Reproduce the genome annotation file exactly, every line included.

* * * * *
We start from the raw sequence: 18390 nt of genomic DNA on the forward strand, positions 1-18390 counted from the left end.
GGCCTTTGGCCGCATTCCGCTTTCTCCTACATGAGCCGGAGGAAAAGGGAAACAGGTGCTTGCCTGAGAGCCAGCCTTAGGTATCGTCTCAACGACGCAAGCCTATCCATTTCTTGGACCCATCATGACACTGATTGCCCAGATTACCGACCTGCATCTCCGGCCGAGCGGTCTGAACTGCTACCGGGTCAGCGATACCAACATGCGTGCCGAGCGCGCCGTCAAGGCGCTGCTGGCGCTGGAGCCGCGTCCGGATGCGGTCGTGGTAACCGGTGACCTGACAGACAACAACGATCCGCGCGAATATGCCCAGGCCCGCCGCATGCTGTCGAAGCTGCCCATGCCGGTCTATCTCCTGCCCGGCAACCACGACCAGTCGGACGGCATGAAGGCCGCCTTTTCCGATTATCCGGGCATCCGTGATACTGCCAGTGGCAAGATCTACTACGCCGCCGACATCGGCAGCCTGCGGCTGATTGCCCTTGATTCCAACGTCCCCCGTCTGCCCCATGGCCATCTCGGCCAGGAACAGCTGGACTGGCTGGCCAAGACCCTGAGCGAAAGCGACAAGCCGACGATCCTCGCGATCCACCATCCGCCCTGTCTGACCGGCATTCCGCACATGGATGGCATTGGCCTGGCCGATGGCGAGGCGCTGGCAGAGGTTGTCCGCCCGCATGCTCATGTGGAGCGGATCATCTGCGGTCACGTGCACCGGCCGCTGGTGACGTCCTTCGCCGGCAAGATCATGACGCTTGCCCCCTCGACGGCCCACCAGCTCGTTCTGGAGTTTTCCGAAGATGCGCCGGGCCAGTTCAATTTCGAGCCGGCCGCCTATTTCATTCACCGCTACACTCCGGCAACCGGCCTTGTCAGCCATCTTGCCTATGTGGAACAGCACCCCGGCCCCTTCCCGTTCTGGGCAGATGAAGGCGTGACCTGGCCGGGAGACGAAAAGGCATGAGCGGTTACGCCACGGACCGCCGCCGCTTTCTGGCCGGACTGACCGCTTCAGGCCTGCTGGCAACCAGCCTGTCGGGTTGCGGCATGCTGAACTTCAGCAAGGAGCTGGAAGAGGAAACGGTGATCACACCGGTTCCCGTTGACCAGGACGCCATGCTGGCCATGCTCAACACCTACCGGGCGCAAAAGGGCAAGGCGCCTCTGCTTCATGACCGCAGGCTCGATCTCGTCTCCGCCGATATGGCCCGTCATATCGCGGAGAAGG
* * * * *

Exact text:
We start from the raw sequence: 18390 nt of genomic DNA on the forward strand, positions 1-18390 counted from the left end.
GGCCTTTGGCCGCATTCCGCTTTCTCCTACATGAGCCGGAGGAAAAGGGAAACAGGTGCTTGCCTGAGAGCCAGCCTTAGGTATCGTCTCAACGACGCAAGCCTATCCATTTCTTGGACCCATCATGACACTGATTGCCCAGATTACCGACCTGCATCTCCGGCCGAGCGGTCTGAACTGCTACCGGGTCAGCGATACCAACATGCGTGCCGAGCGCGCCGTCAAGGCGCTGCTGGCGCTGGAGCCGCGTCCGGATGCGGTCGTGGTAACCGGTGACCTGACAGACAACAACGATCCGCGCGAATATGCCCAGGCCCGCCGCATGCTGTCGAAGCTGCCCATGCCGGTCTATCTCCTGCCCGGCAACCACGACCAGTCGGACGGCATGAAGGCCGCCTTTTCCGATTATCCGGGCATCCGTGATACTGCCAGTGGCAAGATCTACTACGCCGCCGACATCGGCAGCCTGCGGCTGATTGCCCTTGATTCCAACGTCCCCCGTCTGCCCCATGGCCATCTCGGCCAGGAACAGCTGGACTGGCTGGCCAAGACCCTGAGCGAAAGCGACAAGCCGACGATCCTCGCGATCCACCATCCGCCCTGTCTGACCGGCATTCCGCACATGGATGGCATTGGCCTGGCCGATGGCGAGGCGCTGGCAGAGGTTGTCCGCCCGCATGCTCATGTGGAGCGGATCATCTGCGGTCACGTGCACCGGCCGCTGGTGACGTCCTTCGCCGGCAAGATCATGACGCTTGCCCCCTCGACGGCCCACCAGCTCGTTCTGGAGTTTTCCGAAGATGCGCCGGGCCAGTTCAATTTCGAGCCGGCCGCCTATTTCATTCACCGCTACACTCCGGCAACCGGCCTTGTCAGCCATCTTGCCTATGTGGAACAGCACCCCGGCCCCTTCCCGTTCTGGGCAGATGAAGGCGTGACCTGGCCGGGAGACGAAAAGGCATGAGCGGTTACGCCACGGACCGCCGCCGCTTTCTGGCCGGACTGACCGCTTCAGGCCTGCTGGCAACCAGCCTGTCGGGTTGCGGCATGCTGAACTTCAGCAAGGAGCTGGAAGAGGAAACGGTGATCACACCGGTTCCCGTTGACCAGGACGCCATGCTGGCCATGCTCAACACCTACCGGGCGCAAAAGGGCAAGGCGCCTCTGCTTCATGACCGCAGGCTCGATCTCGTCTCCGCCGATATGGCCCGTCATATCGCGGAGAAGG